Novel Online Shopping Malware Hides in Social-Media Buttons

skimmer malware social media

The skimmer steals credit-card data, using steganography to hide in plain sight in seemingly benign images.

A payment card-skimming malware that hides inside social-media buttons is making the rounds, compromising online stores as the holiday shopping season gets underway.

According to researchers at Sansec, the skimmer hides in fake social-media buttons, purporting to allow sharing on Facebook, Twitter and Instagram. Cyberattackers are gaining access to websites’ code, and then placing the fake buttons on checkout and e-commerce pages.

As for the initial infection vector, “We have found various root causes (password interception, unpatched vulnerabilities etc.), so we suspect that the attackers are gathering victims from different sources,” Willem de Groot, founder at Sansec, told Threatpost.

Once ensconced on the page, the malware behaves just like the widespread Magecart group of skimmers, with the code being parsed and run by a shopper’s PC in order to harvest payment cards and any other information entered into a site’s online fields, he added.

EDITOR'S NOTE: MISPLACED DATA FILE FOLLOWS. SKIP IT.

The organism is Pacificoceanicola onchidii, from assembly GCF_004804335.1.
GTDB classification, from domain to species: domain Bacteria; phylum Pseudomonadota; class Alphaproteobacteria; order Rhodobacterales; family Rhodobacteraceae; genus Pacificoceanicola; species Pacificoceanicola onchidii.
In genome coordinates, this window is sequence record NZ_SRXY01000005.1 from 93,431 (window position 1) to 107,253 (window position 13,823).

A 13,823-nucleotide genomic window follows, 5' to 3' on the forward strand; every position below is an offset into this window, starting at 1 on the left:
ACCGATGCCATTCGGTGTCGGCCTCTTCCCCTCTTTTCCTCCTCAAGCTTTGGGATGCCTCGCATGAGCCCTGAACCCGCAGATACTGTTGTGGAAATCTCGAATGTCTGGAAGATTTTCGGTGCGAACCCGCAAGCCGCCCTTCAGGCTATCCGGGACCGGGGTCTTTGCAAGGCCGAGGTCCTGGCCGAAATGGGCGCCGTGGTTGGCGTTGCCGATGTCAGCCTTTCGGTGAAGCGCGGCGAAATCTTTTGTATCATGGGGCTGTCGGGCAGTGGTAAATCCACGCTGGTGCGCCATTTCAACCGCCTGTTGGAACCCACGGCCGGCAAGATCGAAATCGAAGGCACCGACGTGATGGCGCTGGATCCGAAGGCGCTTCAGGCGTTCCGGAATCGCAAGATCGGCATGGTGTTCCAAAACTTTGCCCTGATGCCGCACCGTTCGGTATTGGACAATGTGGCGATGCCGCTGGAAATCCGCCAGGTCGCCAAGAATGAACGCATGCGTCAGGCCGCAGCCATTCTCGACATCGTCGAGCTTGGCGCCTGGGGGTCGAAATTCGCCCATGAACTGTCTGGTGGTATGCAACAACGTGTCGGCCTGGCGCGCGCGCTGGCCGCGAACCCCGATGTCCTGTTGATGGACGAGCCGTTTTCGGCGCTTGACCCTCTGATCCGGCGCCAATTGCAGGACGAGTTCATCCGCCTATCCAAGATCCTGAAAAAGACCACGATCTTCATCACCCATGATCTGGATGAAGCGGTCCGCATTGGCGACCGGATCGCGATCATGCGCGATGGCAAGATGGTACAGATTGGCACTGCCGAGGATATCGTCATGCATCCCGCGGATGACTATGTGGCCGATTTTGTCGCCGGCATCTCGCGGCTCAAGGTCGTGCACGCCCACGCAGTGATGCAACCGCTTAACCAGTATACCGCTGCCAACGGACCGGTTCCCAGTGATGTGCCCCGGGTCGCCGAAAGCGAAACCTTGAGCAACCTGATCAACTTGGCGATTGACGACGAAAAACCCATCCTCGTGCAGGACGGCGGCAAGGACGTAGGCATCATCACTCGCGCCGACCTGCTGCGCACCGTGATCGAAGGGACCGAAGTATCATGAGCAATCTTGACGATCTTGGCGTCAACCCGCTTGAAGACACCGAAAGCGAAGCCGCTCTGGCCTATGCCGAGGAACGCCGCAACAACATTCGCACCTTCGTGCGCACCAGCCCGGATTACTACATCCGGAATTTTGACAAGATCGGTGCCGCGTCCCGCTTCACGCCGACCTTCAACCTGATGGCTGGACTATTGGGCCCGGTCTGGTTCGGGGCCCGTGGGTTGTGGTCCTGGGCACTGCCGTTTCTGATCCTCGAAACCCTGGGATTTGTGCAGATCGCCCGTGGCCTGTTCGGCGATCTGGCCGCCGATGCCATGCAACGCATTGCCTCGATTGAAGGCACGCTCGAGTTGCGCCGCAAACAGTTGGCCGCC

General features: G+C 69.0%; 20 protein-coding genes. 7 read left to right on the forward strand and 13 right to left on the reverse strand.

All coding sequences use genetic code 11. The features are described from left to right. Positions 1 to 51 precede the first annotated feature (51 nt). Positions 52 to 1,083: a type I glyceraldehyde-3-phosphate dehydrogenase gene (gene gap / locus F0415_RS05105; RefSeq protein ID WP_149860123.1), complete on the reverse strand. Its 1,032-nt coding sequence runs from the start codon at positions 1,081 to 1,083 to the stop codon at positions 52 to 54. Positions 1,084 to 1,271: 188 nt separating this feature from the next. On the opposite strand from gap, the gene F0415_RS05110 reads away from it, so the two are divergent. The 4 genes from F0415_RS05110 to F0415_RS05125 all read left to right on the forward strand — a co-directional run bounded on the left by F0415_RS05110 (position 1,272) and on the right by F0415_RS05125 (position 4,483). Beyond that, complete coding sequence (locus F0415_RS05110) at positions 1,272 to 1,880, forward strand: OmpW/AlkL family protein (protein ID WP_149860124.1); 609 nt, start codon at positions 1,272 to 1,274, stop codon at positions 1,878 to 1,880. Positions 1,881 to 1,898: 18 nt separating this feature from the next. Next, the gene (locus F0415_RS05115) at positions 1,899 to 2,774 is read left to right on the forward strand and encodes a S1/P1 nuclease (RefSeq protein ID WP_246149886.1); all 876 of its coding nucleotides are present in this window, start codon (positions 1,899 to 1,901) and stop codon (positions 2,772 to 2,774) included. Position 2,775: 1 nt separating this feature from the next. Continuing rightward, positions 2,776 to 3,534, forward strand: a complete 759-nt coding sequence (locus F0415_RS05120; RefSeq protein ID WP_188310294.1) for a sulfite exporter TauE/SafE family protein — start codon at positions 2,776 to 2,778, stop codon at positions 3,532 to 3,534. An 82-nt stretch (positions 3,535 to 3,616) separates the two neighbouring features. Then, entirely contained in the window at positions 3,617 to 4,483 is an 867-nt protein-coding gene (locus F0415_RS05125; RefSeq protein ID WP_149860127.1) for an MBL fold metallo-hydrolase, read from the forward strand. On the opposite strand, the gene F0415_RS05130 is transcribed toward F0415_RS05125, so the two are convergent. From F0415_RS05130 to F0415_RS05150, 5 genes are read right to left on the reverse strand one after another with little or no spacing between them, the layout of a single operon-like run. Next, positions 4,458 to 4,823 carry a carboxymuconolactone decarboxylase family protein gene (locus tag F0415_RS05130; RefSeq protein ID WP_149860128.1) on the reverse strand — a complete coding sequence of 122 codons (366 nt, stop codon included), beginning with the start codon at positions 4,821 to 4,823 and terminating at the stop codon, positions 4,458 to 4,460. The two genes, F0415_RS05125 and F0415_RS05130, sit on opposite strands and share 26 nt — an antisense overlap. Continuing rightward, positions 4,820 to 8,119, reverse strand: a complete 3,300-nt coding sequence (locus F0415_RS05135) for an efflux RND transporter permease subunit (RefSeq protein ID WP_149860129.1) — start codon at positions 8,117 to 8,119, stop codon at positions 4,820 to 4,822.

Flying Under the Radar

The imposter buttons look just like the legitimate social-sharing buttons found on untold numbers of websites, and are unlikely to trigger any concern from website visitors, according to Sansec. Perhaps more interestingly, the malware’s operators also took great pains to make the code itself for the buttons to look as normal and harmless as possible, to avoid being flagged by security solutions.

“While skimmers have added their malicious payload to benign files like images in the past, this is the first time that malicious code has been constructed as a perfectly valid image,” according to Sansec’s recent posting. “The malicious payload assumes the form of an html <svg> element, using the <path> element as a container for the payload. The payload itself is concealed utilizing syntax that strongly resembles correct use of the <svg> element.”